So far, thank goodness, there has not been any significant malicious use of that data – that we know of. But what happens if we wake up on day to find a million people have had their bank accounts raided or perhaps the reason there has been a surge in Retail Spending is because it's being done with stolen credit card data? What will the unwind look like? What will it do to day-to-day commerce.

I am NOT telling you to live your life in fear of the worst but I am telling you, again, that this is not a good time to invest without fear. We are pinning the needle on the Greed Index and that often ends badly. We are now past the 5-year high for this index and the last time we were over 80 was last August, with the S&P hitting at 2,193 and we only dropped 110 points (5%) into the election – so not too terrible but it's still nice to be hedged when we have one of these little corrections.

Speaking of corrections. Solar energy capacity Worldwide grew 50% last year, led by China but our Republicans, in their infinite wisdom, are determined to keep the US firmly in the dark ages as the change in depreciation rules will make it more expensive for power plants to switch from coal to renewable energy. That is they key reason why the S&P 500 has gained 18% since the election, while theSolar Energy Index has slumped 13%. The framework the White House proposed Sept. 27 “would disrupt the economics of clean energy projects as a consequence of making profound changes to the U.S. tax code,” according to a research report Monday from Daniel Shurey, an analyst with Bloomberg New Energy Finance.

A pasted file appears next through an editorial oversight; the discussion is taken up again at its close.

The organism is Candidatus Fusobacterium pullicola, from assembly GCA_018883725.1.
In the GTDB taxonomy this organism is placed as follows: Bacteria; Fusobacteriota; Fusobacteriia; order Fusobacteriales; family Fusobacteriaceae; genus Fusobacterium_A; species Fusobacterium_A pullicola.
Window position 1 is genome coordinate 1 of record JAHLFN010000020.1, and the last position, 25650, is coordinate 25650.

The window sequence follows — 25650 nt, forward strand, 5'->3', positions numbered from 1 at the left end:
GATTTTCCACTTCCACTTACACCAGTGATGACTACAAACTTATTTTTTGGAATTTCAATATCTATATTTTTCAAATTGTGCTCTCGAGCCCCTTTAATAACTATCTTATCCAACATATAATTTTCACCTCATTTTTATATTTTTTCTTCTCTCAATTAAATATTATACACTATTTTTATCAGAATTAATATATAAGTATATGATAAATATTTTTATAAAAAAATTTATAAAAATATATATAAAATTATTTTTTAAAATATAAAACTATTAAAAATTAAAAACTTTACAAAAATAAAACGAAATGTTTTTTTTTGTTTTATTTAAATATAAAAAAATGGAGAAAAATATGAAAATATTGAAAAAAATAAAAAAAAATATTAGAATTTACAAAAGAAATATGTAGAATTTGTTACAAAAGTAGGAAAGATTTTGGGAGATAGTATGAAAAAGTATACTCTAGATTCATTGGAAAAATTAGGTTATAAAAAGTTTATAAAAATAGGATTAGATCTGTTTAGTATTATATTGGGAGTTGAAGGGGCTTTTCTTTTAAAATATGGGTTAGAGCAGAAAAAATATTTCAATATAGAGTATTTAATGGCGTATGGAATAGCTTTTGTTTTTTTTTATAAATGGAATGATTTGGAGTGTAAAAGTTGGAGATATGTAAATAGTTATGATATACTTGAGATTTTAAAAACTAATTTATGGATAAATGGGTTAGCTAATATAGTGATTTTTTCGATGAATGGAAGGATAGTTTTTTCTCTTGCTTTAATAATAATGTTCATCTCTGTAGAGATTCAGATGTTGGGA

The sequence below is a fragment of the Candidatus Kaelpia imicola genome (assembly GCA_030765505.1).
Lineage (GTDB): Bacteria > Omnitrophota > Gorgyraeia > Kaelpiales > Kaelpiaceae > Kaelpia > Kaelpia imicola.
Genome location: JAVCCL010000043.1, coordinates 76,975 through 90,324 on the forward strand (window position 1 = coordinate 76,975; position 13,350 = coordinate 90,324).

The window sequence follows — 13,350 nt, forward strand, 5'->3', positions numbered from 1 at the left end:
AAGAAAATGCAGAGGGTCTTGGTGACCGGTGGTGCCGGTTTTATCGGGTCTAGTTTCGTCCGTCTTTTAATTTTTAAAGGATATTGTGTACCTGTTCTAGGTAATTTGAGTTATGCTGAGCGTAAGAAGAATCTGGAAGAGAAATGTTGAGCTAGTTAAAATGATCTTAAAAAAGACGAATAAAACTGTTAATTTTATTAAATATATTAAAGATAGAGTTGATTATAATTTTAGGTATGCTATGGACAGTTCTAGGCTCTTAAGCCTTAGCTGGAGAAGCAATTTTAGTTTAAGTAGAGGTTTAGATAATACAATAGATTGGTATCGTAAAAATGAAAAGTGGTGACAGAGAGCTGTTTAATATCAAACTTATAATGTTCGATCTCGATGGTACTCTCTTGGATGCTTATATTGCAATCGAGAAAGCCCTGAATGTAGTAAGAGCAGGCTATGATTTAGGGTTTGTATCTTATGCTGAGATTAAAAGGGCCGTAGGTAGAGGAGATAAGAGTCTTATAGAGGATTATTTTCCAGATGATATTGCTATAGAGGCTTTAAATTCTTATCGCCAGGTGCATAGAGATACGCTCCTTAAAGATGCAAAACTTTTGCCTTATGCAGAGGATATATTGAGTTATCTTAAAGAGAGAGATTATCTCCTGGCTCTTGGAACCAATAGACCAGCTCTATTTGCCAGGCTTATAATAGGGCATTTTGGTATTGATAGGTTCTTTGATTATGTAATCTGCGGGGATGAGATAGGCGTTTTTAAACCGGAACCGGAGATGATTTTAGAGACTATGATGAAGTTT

Lower corporate tax rates would threaten the supply of tax equity, an esoteric type of financing that often accounts for half the cost or more of wind and solar projects. Already developers have scaled back projects this year, from $14.8Bn last year to $12Bn (19%). If similar rules impact the home markets – the US wil have taken a huge step backwards in converting to clean energy.